Inspiration or Plagiarism?
Claiming to have had digital designs ripped off or plagiarised is a potential car crash, it can be very hard to prove unless there is a like for like match and as things stand I am not claiming or blaming anyone of this.
The following article is going to compare and contrast the recent redesign of a feature on the website of an automotive industry based company turning over billions of pounds a year to a design produced by an actively tracked ex-employee of 5 years of this company (me) that was published to Dribbble earlier this year.
I will provide an insight to my design and the functionality based within this concept, why I believe there is grounds to believe that employee(s) of this company could have used my design, comparisons with other websites within the automotive industry, the history of the same function on the company in question’s website and why the similarities and timing are a little too coincidental for my liking.
A quick introduction to copyright law from Digital Arts…
“…in the UK and most other parts of the world, you automatically hold copyright in your original works of art. You do not need to get approval from the Intellectual Property Office in order to protect your work unless you are filing a lawsuit. The copyright owner has the right to prevent others from copying the work, issuing copies, renting or lending the work, and/or showing the work to the public. In the UK, copyright protection usually lasts for up to 70 years from the date of the death of the creator of the work.”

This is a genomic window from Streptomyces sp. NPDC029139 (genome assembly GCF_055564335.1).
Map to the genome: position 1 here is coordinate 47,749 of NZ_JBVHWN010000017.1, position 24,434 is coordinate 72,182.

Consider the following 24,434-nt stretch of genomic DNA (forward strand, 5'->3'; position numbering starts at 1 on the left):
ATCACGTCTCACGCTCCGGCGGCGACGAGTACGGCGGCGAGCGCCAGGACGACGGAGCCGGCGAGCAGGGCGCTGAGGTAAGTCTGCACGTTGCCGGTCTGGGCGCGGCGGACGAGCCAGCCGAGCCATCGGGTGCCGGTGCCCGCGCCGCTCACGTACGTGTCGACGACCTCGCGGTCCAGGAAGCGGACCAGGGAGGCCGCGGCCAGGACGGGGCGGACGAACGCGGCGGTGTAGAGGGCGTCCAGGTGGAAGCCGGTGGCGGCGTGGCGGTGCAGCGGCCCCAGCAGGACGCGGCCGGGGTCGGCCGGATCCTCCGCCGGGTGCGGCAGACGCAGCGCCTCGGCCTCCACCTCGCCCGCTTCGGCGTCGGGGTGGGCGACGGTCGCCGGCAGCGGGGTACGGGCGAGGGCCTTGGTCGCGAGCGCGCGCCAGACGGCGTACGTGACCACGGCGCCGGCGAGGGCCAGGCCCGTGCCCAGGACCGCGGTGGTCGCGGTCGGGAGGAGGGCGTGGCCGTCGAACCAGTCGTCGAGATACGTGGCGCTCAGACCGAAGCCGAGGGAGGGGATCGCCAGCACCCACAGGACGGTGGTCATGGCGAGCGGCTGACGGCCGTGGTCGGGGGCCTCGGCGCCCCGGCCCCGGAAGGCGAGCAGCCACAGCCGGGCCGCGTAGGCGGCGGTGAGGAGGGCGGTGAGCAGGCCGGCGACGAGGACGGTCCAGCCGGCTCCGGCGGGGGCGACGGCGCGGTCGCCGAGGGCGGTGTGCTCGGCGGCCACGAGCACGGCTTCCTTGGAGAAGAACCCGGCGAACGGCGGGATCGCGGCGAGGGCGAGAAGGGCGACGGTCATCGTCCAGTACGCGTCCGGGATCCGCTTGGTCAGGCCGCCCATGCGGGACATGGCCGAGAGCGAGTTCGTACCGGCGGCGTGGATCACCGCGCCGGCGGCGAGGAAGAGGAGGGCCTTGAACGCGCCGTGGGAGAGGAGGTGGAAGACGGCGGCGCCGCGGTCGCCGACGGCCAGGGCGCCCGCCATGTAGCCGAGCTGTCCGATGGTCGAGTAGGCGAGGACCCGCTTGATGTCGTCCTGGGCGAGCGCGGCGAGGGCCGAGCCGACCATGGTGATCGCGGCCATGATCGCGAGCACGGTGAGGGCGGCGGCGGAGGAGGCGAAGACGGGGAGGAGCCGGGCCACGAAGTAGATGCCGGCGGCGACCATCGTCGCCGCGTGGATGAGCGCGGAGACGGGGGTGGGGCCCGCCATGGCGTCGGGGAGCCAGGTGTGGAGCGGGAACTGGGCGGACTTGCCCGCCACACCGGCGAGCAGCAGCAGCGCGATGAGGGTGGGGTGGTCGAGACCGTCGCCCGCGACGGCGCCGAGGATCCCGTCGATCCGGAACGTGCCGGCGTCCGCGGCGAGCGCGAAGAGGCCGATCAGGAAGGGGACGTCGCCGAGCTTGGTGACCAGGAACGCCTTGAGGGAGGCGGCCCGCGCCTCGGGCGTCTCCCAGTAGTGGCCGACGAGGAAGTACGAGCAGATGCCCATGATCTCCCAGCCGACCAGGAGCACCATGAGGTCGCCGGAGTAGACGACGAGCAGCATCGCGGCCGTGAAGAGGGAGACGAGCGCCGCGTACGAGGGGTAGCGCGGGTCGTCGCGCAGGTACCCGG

“There is no copyright in an idea or style. There’s only copyright in the composition of an image — how it’s laid out, the way it’s drawn and the way it’s designed…”
Let’s break this down, from Google — “composition is the placement or arrangement of visual elements as distinct from the subject of a work.”
The design I produced was published to Dribbble with the following description…
A little something I’ve designed for fun to keep my hand busy outside of the office. This is the hero banner for a premium used car website that specialises in private sale second hand super cars.
The search function has been made as simple as possible, the user would pick a make, a model, set their budget and go.
I published this design to Dribbble on March 15, 2016. I am not claiming that the idea for a single row search is mine nor the style of placing these elements over a large background image is mine but given the description of the image I published with the design, especially the emphasised area, as an insight to how this search would theoretically work and the description of how UK copyright laws work, the page layout would be my copyright.